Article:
Cons of a running quarterback


Chris Luck, SPorts Editor

Vince Young, Jamarcus Russell, Robert Griffin III these are just a few of the busts who were categorized as “mobile quarterbacks”, they all had big checks and bright futures ahead of them. What they didn’t know is how tough the NFL really is for the running quarterback.

Tough but not impossible for there have been a few diamonds in the rough such as the great Steve Young, and other solid ones like Russell Wilson, and Michael Vick. The one thing all of these players had in common  is they have a strong accurate arm and are not run first guys.

In college you can have a Quarterback who can’t throw worth a lick, but if he runs a 4.4 40 yard dash he can accel tremendously in offenses which run the “read option.”

The read option is where the Quarterback gets a direct snap and the halfback runs like he is getting the ball the quarterback then reads the Defensive end, if the defensive end comes inside he pulls it and runs himself, if the end hesitates just a second you hand the ball to the halfback. This works well in college because the defensive end usually varies in size and you get ones which are too slow to catch the ball carrier or are too small to play both the quarterback and halfback run.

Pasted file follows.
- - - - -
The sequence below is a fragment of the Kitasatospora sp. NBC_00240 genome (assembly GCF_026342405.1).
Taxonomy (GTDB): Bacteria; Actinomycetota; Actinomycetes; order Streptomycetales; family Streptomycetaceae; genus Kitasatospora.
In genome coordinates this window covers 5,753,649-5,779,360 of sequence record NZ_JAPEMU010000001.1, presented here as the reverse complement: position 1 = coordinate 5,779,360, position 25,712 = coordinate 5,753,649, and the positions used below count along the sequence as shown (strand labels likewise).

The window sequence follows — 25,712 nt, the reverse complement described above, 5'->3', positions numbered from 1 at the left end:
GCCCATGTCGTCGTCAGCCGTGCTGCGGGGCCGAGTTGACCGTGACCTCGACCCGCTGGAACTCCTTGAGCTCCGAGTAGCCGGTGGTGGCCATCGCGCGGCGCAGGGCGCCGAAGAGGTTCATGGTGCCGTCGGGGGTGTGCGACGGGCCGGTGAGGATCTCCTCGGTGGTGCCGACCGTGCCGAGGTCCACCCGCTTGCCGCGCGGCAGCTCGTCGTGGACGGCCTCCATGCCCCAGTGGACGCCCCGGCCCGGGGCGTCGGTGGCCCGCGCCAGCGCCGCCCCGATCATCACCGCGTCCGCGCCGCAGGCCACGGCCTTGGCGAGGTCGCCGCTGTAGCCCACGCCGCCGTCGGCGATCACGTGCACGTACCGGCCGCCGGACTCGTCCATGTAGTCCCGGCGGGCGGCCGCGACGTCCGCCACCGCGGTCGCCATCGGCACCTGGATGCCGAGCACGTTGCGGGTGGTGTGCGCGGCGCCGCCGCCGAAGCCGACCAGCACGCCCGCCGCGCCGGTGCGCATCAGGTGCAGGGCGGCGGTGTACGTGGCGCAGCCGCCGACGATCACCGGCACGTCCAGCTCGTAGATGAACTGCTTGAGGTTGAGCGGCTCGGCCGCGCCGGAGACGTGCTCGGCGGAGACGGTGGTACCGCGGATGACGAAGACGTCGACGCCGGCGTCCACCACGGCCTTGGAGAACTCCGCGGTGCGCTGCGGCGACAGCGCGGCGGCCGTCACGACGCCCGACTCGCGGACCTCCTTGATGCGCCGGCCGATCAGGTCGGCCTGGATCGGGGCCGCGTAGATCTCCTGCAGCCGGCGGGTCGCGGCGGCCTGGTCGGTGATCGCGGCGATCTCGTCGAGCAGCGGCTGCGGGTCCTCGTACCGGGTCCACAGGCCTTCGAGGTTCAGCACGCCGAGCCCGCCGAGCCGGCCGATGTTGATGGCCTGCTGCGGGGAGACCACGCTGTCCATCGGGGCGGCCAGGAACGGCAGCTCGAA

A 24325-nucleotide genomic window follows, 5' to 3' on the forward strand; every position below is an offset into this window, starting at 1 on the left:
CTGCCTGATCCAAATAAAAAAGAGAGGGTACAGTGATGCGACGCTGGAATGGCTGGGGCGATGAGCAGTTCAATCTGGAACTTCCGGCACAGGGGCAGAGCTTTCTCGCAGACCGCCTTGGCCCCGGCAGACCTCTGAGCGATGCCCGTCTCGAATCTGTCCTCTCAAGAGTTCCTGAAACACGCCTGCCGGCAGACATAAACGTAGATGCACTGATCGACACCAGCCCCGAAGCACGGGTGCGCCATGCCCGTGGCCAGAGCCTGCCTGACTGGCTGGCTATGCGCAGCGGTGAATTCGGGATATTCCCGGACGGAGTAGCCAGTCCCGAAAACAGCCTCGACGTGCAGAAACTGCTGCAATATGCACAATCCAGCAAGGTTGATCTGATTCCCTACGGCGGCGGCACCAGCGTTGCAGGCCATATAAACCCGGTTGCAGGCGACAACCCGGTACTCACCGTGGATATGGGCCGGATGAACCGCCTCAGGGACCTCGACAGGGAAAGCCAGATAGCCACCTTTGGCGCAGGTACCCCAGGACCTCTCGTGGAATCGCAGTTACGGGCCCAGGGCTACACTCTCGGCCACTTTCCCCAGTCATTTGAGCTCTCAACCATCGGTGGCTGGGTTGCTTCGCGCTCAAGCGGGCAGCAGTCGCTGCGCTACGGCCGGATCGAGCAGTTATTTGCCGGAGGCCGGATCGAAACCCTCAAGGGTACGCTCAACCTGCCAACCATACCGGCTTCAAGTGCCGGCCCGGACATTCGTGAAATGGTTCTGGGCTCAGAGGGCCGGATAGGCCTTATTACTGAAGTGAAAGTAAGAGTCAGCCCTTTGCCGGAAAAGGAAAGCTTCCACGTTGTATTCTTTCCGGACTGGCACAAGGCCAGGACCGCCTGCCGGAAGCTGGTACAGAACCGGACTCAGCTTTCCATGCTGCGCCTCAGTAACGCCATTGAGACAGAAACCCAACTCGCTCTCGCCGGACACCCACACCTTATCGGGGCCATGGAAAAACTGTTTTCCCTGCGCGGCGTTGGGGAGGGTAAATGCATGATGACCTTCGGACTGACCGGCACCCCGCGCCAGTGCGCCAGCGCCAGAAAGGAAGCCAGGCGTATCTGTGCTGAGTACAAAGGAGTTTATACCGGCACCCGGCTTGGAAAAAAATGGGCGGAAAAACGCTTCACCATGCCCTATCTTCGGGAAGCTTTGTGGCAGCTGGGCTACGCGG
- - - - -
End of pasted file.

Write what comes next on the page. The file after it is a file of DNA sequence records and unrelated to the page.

However when you get into the NFL you run into players like JJ Watt, Mario Williams, and Haloti Ngata they have both size and speed, this leaves you having to rely on your arm as a quarterback just like every other Hall of Famer past.

Peyton Manning, Joe Montana, Terry Bradshaw these are all arguably some of the best Quarterbacks in NFL History and all of them are slower than ticket sales to a WNBA game. All im saying is that if you want a franchise QB who will last more than a few seasons, running quarterbacks are exactly what you do not want.